Instant, comprehensive and trustworthy collaboration between security teams in energy sector companies is a must in a modern world where industrial control systems are Internet-connected and cyber threats to power grids are imminent.
This is where the European Energy Information Analysis and Sharing Centre (EE-ISAC) comes into its own, with support from the European Union Agency for Network and Information Security (ENISA) and the cooperation of the Directorate-General for Energy (DG ENER).
The EE-ISAC is a non-profit, centralised organisation established to support energy sector entities with information about cyber threats and assistance in security incident handling. It addresses the NIS Directive suggestion to create sectorial ISACs within the European Union.
Level of trust
Trust is not built within seconds, but years. The EE-ISAC is an experienced, recognised organisation which gathers major European energy sector companies together. Non-disclosure agreements are in place between parties, which ensures a certain level of comfort during the talks.
The presence of representatives from a wide range of countries ensures each member can profit from finding new threats aimed at certain devices, networks and countries. They can enrich their security defence systems to prepare for possible, upcoming attacks.
Clear rules and independence
The EE-ISAC’s board is elected from among the members. There’s no governmental or commercial hypervisor. Each party signs the same agreement.
Influence on law-making
The EE-ISAC, as a European-wide organisation, strictly cooperating with European Union institutions and European governments, plays a significant role in the creation of law and regulation for cybersecurity in the energy sector.
Additionally, it can represent all members in front of governmental agencies to analyse international threats and incidents.
All members are encouraged to cooperate mutually – both receiving information from other members and sharing their findings with others.
Face-to-face meetings give an opportunity to exchange experience with peers.
Members share knowledge about:
- Security incidents – attack vectors, threat actors, indicators of compromise • Best practices – security solutions implementations, standards introduction, CSIRT tools and practices • Emerging threats – observed attack trends, activity of advanced persistent threat (APT) groups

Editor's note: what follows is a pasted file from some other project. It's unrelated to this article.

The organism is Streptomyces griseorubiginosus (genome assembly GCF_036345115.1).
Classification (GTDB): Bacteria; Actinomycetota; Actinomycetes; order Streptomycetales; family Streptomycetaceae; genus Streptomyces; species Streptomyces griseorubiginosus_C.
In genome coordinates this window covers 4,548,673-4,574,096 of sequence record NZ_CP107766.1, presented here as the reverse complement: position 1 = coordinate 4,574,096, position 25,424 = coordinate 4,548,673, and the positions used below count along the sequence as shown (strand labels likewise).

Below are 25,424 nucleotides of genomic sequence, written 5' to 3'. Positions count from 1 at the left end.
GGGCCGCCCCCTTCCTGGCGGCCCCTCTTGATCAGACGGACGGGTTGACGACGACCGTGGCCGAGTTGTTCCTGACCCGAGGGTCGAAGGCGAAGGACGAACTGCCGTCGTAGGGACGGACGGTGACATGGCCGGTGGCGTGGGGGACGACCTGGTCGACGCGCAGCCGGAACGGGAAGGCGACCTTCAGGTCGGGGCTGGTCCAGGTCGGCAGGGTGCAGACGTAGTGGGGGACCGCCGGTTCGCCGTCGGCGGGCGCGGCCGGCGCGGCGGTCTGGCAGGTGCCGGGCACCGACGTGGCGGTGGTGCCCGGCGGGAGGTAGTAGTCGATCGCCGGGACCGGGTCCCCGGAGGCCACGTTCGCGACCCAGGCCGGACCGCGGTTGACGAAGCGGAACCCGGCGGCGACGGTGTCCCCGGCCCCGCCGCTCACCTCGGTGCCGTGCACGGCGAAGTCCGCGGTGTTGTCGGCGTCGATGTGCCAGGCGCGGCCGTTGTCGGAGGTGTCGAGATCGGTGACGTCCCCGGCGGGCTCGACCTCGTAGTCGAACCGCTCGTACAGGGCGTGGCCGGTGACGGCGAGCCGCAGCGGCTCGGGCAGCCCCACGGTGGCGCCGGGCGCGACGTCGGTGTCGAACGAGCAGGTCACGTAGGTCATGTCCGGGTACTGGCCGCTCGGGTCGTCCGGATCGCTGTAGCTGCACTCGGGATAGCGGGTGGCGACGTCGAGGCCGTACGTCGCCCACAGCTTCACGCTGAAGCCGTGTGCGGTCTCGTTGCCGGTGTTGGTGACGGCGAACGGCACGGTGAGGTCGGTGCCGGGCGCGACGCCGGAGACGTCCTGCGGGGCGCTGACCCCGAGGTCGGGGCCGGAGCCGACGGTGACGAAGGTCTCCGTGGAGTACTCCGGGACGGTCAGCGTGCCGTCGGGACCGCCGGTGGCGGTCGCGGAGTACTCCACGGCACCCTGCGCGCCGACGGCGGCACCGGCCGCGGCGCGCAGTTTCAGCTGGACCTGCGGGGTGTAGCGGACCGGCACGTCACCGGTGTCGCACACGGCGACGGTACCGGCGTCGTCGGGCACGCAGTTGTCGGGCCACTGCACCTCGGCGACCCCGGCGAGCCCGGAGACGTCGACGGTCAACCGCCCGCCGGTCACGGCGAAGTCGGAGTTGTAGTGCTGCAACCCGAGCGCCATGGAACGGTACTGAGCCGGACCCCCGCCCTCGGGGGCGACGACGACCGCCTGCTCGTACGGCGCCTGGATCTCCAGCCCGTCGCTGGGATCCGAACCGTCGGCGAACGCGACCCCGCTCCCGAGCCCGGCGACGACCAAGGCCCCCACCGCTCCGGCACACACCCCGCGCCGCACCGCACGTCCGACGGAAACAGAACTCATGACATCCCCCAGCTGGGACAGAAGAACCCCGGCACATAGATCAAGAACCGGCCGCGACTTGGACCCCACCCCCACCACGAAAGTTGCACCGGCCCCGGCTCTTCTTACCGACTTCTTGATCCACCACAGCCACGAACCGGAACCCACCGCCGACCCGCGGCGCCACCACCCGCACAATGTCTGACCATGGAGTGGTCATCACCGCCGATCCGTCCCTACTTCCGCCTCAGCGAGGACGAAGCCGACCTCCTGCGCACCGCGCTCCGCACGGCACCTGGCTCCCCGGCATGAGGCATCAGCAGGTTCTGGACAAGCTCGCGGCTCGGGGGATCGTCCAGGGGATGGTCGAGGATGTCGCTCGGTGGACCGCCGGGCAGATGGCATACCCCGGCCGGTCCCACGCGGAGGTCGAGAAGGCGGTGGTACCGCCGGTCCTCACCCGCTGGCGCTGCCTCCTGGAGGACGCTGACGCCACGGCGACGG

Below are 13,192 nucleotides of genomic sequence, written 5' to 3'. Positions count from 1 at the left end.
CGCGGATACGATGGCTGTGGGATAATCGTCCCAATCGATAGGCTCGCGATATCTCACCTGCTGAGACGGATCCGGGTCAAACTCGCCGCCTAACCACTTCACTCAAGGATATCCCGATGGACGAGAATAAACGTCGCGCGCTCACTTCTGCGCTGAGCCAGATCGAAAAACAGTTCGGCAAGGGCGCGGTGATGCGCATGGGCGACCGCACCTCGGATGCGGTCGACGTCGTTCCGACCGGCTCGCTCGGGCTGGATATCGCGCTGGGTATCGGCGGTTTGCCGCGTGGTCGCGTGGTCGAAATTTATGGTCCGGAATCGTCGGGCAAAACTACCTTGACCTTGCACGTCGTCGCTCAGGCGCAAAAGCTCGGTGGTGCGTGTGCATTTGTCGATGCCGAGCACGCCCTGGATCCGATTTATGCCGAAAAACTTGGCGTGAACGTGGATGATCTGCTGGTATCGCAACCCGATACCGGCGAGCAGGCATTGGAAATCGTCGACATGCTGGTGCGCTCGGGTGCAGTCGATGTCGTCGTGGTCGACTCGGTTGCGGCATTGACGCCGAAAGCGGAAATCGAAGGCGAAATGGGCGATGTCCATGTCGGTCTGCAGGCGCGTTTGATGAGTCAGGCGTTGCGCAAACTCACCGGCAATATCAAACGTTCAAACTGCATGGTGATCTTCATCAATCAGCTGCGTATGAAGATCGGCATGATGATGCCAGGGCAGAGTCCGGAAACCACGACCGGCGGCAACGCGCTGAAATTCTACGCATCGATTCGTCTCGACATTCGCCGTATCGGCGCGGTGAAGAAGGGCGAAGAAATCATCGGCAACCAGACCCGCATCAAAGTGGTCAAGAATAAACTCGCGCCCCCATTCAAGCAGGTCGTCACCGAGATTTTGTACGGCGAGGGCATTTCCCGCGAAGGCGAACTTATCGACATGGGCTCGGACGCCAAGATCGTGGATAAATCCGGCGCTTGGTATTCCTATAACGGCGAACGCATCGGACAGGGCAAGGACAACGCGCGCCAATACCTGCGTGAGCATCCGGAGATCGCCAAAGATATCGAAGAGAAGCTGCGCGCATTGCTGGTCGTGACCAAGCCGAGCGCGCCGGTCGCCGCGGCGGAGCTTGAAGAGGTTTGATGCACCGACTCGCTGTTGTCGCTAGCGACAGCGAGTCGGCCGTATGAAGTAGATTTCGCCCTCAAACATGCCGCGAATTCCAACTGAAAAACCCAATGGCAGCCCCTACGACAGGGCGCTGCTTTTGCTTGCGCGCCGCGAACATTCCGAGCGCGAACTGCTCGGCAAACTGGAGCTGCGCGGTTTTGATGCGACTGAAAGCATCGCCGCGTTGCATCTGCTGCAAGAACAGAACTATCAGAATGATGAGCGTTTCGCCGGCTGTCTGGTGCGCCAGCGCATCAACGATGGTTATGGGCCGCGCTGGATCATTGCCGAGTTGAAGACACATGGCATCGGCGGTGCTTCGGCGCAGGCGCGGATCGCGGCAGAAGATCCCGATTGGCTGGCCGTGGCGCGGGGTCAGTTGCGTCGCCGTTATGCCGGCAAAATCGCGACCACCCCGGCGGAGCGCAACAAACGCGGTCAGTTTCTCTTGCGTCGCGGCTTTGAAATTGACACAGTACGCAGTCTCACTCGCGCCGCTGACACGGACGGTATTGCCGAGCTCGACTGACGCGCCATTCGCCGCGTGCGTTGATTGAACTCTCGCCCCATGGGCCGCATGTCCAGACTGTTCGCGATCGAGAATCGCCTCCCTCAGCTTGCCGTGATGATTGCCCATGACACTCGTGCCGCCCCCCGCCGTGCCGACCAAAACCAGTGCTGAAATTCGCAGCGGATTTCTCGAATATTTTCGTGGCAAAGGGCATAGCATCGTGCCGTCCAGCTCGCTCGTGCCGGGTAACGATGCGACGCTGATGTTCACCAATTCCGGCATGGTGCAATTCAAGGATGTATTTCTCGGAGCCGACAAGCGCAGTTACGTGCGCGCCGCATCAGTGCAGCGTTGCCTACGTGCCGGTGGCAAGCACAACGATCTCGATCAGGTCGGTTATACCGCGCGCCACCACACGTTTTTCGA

- Vulnerabilities – both of IT and OT systems, technical bugs and gaps in standardisation
- Mitigations – how to recover from attacks: case studies
- Strategic analysis – what to secure, what to expect from a strategic (not operational) point of view
Regular plenary meetings
Face-to-face meetings are crucial to building a relationship of trust. Held on a regular basis, plenary sessions are usually divided into open and closed parts.
Security experts and candidate members are invited to take part in open plenaries, enriching the common knowledge about emerging threats, security solutions, good practices and current topics as well as bringing an opportunity for the new members to join the community.
If there is no need for the whole community to work intensively on a topic (i.e. information sharing tool, standards etc.) a workgroup can be established to solve the problem. This ensures better and quicker communication. Each workgroup shares its findings among all the members.
The massive amount of data requires aggregation, storage and analysis tools.
Information sharing platforms, such as MISP, ensure secure storage with granular access.
It also allows automation, which makes information sharing quick and painless.
E-mails and video conferencing
One of the tools for information sharing among the EE-ISAC community are secure, encrypted e-mails. Members receive regular bulletins that summarise current threats and product vulnerabilities.
- Public energy sector companies, such as energy and gas distribution operators and TSOs • Universities and research institutes • Government institutions, i.e. European Union agencies
- Private companies and vendors From a community emergency response team (CERT)/Polish Electricity Company (PSE) perspective, as a pioneer team in the Polish energy industry, membership in the EE-ISAC has an impact on strategic decisions on the team’s development and security solutions choice. It is also an excellent opportunity to get the latest news from ICS cybersecurity.
Members of the CERT team have access to a broad array of exclusive resources, educational tools and peer-to-peer networking opportunities, conference and events. In practice this allows CERT/PSE members to deepen existing relationships with other experienced professionals and make new contacts on a regular and on-going basis.
As EE-ISAC members attend meetings, being active in plenary meetings allows members to forge lasting ties with others, all who have shared professional interests. Contacts developed through these networking opportunities are incredibly beneficial for security practices. These relationships are productive, ongoing sources of inspiration and ideas.
CERT/PSE translate these ideas into practice, which helps improve the level of cybersecurity in the organisation and the Polish energy sector. SEI
About the author
Jaroslaw Sordyl is the deputy director for Cybersecurity, the IT Department and head of the Computer Emergency Response Team at PSE S.A. – the transmission system operator in Poland. He is a former law enforcement officer, until 2014 a member of the management board of Europol, the Polish representative to the Heads of Europol National Unit forum, a member of a working group of IT and corporate systems. Sordyl is the former head of Europol National Unit in Poland responsible for the area of fighting of cybercrimes and IP crimes. He is also a board member of the EE-ISAC.